Rating: 3 out of 5.


Trash by Andy Mulligan

In an unnamed Third World country, in the not-so-distant future, three “dumpsite boys” make a living picking through the mountains of garbage on the outskirts of a large city.
One unlucky-lucky day, Raphael finds something very special and very mysterious. So mysterious that he decides to keep it, even when the city police offer a handsome reward for its return. That decision brings with it terrifying consequences, and soon the dumpsite boys must use all of their cunning and courage to stay ahead of their pursuers. It’s up to Raphael, Gardo, and Rat–boys who have no education, no parents, no homes, and no money–to solve the mystery and right a terrible wrong.

I thought that this book was great and contained many thought-provoking ideas. The idea of presenting the reality of the world to children in such a way was surprising to me at first, mainly because it wasn’t what I thought the book was going to be about. However I do think that it is a good book for all ages, and as long as children can have a place to have a proper conversation about the themes and topics afterwards, as without that this book could be disturbing to some children.

Rating: 4 out of 5.

Harry Potter and the Prisoner of Azkaban

Harry Potter and the Prisoner of Azkaban

When the Knight Bus crashes through the darkness and screeches to a halt in front of him, it’s the start of another far from ordinary year at Hogwarts for Harry Potter. Sirius Black, escaped mass-murderer and follower of Lord Voldemort, is on the run – and they say he is coming after Harry. In his first ever Divination class, Professor Trelawney sees an omen of death in Harry’s tea leaves…. But perhaps most terrifying of all are the Dementors patrolling the school grounds, with their soul-sucking kiss….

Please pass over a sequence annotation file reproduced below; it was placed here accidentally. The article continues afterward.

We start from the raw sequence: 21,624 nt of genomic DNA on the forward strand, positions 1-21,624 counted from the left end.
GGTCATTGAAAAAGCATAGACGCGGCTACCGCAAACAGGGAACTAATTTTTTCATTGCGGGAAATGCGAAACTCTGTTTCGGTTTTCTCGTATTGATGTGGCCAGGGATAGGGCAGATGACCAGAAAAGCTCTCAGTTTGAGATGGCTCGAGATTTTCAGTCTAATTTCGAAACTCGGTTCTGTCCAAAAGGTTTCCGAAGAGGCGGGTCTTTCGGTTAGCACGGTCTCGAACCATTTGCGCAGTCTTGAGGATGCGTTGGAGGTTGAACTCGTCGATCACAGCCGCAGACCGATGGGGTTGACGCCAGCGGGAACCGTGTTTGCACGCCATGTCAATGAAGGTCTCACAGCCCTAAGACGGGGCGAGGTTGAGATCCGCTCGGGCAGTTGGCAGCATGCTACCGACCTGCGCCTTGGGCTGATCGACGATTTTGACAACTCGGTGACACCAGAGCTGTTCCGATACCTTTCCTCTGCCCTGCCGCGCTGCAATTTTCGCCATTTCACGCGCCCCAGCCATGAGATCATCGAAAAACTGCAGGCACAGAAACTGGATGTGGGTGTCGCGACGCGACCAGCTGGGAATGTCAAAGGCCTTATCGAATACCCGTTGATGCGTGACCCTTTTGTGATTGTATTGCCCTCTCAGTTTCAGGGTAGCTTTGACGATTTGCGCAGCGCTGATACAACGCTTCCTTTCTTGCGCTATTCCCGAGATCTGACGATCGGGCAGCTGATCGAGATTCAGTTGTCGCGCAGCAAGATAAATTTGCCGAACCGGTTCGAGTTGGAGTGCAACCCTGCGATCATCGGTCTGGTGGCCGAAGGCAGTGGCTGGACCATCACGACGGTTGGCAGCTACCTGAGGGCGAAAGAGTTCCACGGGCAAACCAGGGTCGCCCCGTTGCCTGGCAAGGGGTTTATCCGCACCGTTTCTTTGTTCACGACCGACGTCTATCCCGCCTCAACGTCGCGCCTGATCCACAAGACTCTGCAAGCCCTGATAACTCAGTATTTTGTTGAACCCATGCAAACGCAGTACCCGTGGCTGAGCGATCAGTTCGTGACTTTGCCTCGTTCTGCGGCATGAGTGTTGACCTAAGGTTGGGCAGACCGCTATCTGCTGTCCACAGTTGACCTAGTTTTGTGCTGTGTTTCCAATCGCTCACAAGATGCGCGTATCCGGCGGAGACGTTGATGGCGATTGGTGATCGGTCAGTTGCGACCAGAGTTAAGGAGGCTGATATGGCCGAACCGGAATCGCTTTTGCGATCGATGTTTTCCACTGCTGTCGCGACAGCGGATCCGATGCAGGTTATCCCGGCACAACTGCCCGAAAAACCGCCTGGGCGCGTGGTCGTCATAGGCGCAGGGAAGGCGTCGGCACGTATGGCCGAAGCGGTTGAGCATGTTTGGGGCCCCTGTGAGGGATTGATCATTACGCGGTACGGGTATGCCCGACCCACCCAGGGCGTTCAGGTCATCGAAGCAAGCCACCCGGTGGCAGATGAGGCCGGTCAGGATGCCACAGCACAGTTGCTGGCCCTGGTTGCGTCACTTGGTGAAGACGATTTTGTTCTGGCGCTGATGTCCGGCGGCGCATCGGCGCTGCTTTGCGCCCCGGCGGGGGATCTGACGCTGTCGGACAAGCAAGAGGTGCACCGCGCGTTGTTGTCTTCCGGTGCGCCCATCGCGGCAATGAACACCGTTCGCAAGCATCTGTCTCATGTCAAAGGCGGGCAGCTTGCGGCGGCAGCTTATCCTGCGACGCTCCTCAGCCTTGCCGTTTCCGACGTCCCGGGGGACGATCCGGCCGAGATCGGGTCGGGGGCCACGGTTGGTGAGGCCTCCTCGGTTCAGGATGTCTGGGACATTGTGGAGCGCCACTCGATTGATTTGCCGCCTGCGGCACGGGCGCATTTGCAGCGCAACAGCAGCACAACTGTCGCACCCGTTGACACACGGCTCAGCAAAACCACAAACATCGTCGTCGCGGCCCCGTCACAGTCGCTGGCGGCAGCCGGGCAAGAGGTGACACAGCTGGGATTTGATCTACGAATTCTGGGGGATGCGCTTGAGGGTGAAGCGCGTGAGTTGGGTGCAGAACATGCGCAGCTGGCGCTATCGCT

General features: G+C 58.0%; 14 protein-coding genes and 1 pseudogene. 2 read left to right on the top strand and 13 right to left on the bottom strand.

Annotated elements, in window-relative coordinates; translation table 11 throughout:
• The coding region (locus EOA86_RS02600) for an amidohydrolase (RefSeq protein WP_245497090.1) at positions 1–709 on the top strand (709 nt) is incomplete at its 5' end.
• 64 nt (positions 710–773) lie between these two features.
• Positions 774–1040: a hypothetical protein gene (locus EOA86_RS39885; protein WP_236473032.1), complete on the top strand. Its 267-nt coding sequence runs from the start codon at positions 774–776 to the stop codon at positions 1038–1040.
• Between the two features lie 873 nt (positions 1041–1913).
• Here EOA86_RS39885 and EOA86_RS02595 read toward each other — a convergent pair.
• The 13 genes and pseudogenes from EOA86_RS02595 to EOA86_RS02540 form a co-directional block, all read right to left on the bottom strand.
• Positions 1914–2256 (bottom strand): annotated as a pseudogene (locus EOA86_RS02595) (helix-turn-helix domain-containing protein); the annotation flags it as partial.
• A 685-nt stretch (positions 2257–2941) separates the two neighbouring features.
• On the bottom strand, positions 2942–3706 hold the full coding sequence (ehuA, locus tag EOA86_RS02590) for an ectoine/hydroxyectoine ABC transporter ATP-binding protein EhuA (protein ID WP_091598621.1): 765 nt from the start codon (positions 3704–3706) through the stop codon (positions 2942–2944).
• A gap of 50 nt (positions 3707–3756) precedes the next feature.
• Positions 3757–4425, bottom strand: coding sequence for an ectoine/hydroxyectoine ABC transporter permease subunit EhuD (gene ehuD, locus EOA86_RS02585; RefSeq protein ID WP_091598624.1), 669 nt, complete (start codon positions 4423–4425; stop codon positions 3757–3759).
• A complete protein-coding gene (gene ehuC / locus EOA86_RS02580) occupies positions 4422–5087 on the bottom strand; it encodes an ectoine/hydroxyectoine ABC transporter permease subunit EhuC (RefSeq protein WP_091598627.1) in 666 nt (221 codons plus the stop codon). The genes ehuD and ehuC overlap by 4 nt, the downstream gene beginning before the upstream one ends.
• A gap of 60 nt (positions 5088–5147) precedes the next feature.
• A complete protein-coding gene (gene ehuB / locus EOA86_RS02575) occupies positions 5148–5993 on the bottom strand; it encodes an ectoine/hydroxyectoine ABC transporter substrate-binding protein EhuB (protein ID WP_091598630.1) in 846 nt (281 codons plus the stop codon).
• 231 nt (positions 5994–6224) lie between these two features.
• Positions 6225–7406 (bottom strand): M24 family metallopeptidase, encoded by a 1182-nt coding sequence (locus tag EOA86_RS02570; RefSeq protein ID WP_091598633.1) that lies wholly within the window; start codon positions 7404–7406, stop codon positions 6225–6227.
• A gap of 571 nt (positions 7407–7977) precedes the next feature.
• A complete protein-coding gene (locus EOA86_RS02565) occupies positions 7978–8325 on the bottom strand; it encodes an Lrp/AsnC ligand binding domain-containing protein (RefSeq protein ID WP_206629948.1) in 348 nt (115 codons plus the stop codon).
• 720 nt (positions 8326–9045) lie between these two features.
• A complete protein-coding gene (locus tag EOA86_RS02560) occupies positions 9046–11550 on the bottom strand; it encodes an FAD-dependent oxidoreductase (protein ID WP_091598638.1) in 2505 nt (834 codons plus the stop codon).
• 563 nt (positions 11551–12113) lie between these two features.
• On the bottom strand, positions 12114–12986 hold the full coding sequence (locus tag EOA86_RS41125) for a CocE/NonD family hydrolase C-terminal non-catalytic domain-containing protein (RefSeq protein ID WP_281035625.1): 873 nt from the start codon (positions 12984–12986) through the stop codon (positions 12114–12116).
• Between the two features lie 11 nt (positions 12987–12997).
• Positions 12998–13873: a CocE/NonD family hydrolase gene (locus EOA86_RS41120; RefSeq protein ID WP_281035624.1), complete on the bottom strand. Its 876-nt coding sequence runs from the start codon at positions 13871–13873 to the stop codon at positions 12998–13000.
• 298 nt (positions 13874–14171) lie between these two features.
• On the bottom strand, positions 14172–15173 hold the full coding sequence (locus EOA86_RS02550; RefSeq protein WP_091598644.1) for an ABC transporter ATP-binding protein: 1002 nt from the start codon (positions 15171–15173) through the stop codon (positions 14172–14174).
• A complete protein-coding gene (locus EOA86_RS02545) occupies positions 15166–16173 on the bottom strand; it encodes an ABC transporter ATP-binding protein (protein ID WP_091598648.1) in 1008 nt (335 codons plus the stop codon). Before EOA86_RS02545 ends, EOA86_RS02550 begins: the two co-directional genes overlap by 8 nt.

As evidenced, by the section above, I now an empress! Go me, now to get some skills!

The books that I was unsure about, was Predator’s Gold, as I wasn’t particularly enthralled by the series, but I thought that it was good. The first book in a series was The Lady of the Rivers. I am now a weaver.

Books I’m Currently Reading

A Darkling Plain

A Darkling Plain by Philip Reeve

The great Traction City of London now lies in ruins. Once, not so long ago, it hunted other cities across the vast wastes of a devastated land. Now it is a poisonous, lifeless wreck – until Tom Natsworthy and his daughter, Wren, uncover the secret hidden in its dark heart. It’s a secret that could bring an end to the war once and for all. But as Tom and Wren risk their lives, time is running out. Far away, a dangerous child with a deadly secret of his own is making a journey that may lead to the destruction of the entire human race.

The Trial

The Trial by Franz Kafka

‘Somebody must have laid false information against Josef K., for he was arrested one morning without having done anything wrong.’ From this first sentence onwards, Josef K. is on trial for his right to exist in a novel which, more than any other, is infinitely perceptive about the nature of terror.

Noughts & Crosses

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Two young people are forced to make a stand in this thought-provoking look at racism and prejudice in an alternate society.

Sephy is a Cross — a member of the dark-skinned ruling class. Callum is a Nought — a “colourless” member of the underclass who were once slaves to the Crosses. The two have been friends since early childhood, but that’s as far as it can go. In their world, Noughts and Crosses simply don’t mix. Against a background of prejudice and distrust, intensely highlighted by violent terrorist activity, a romance builds between Sephy and Callum — a romance that is to lead both of them into terrible danger. Can they possibly find a way to be together?

In this gripping, stimulating and totally absorbing novel, black and white are right and wrong.